The bones of old Londoners can tell a lot about how they lived - and died - in the city as Wellcome's latest exhibition, opening today, proves.
Old burial sites are found from time to time around the city during construction works, for example the remodeling of Spitalfields Market and the Jubilee line expansion. Twenty six skeletons, recovered from 10 different locations across the city and analysed by the Museum of London are on display.
You'll meet William Wood, a well-fed butcher buried in Chelsea, who lived up to his eighties, lost all teeth, but was probably quite fat. In contrast the young woman just a few skeletons away, was buried in Crossbones Graveyard, in Southwark, a cemetery for "single women" (“prostitutes” in plain English) and other outcasts. She died of syphilis on her late twenties, after suffering from rickets and chronic tooth decay during her life.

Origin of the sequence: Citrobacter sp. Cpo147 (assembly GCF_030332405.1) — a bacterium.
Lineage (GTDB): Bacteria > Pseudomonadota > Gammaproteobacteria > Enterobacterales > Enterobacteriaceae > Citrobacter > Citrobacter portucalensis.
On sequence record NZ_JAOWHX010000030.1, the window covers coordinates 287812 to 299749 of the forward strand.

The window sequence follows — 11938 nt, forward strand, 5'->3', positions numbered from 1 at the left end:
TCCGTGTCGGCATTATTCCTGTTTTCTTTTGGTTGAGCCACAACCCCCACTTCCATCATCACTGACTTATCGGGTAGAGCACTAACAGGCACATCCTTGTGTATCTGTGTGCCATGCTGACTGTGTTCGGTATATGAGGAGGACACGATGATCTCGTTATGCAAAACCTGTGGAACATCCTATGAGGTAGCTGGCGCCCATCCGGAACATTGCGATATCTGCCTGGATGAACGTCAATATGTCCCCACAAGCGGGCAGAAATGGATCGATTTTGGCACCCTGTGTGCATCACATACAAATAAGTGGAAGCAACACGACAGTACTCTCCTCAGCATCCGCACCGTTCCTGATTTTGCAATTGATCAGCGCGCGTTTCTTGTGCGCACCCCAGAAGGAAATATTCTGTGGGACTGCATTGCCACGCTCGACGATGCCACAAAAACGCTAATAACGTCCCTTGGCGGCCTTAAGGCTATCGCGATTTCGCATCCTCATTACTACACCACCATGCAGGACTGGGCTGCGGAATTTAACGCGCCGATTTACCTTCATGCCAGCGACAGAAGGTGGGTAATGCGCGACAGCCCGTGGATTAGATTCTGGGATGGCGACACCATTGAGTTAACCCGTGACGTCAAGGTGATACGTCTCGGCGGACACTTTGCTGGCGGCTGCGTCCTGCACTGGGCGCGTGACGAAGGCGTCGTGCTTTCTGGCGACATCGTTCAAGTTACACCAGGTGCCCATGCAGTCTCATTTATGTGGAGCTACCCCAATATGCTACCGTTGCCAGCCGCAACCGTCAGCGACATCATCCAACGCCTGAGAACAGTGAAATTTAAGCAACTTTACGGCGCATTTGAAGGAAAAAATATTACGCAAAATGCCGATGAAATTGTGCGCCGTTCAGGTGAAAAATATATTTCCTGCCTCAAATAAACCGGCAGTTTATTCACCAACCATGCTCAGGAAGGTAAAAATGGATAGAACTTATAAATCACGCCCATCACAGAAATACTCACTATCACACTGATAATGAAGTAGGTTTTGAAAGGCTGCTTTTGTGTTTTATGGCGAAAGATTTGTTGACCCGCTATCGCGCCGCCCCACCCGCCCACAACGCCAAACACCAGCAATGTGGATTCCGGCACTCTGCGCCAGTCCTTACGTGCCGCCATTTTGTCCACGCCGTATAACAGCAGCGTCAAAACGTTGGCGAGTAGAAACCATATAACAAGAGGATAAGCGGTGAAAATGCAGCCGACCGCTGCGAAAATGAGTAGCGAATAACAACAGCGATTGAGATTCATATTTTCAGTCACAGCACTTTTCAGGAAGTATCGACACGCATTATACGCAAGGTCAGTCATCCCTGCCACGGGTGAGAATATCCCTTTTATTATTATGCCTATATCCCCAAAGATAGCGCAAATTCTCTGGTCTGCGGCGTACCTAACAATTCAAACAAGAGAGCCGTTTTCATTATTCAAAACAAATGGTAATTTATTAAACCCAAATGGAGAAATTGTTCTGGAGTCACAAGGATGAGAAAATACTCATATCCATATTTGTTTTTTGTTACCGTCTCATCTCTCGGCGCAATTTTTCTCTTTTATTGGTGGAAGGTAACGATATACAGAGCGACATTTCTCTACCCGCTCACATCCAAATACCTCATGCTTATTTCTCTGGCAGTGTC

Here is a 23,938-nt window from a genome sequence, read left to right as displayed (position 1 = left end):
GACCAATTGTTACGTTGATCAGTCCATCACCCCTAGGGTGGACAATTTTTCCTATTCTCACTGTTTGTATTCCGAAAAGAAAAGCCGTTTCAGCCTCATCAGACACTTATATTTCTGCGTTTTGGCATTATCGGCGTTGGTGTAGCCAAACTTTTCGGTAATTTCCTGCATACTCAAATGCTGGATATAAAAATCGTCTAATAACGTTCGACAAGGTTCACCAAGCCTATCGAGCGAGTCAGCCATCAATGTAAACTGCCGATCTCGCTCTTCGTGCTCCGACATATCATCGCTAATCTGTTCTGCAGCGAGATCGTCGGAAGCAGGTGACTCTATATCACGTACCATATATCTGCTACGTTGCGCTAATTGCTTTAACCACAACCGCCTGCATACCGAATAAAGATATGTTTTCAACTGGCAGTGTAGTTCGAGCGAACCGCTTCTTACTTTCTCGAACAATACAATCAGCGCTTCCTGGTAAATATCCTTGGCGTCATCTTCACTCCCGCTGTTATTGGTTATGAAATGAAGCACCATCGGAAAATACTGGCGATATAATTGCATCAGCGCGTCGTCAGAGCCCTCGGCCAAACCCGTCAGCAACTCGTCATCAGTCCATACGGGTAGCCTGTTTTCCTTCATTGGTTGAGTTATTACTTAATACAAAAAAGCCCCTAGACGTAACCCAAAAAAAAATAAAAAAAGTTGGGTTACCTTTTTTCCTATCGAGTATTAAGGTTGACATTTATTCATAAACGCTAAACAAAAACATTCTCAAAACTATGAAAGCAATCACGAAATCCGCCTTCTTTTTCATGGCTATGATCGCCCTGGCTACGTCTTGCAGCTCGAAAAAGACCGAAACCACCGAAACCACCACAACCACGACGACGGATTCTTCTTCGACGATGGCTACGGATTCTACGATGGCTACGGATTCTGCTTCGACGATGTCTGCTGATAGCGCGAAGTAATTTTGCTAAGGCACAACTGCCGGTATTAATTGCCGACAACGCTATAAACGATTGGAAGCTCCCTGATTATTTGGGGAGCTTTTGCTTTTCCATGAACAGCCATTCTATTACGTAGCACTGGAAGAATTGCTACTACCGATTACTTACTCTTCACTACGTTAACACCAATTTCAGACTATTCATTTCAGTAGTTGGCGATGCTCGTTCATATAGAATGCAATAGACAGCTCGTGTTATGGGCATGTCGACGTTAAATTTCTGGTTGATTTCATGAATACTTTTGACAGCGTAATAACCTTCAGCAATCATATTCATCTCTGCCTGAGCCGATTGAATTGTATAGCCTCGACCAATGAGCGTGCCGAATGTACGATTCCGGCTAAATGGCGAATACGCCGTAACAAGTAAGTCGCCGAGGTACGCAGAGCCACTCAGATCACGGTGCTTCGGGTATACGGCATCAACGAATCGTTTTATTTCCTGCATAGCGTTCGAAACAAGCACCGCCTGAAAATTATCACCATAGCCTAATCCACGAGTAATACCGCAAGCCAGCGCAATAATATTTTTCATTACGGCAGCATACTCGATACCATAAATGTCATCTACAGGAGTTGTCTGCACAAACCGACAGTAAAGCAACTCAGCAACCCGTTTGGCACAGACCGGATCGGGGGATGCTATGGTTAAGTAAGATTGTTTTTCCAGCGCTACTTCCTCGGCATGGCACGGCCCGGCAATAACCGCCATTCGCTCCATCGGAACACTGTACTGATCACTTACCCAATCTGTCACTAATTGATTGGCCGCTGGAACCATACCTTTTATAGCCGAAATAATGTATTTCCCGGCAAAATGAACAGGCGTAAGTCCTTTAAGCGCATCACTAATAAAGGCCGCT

There's also a woman who was buried beneath the old Mint House whose neck and skull are tinted green due to the copper in the soil; the remains of a pregnant woman and her 22 week unborn baby; and an eleven-year-old with congenital syphilis and impressively deformed bones. A more fortunate individual was Nicholas Adams, who died at 78 and managed to keep his head of respectable white hair well conserved to this day, probably thanks to the lead coffin he was buried in.
Whilst the skeletons are the stars of this show, this is not just bones to gawp at but human stories excavated from beneath the city streets.
By Barbara Axt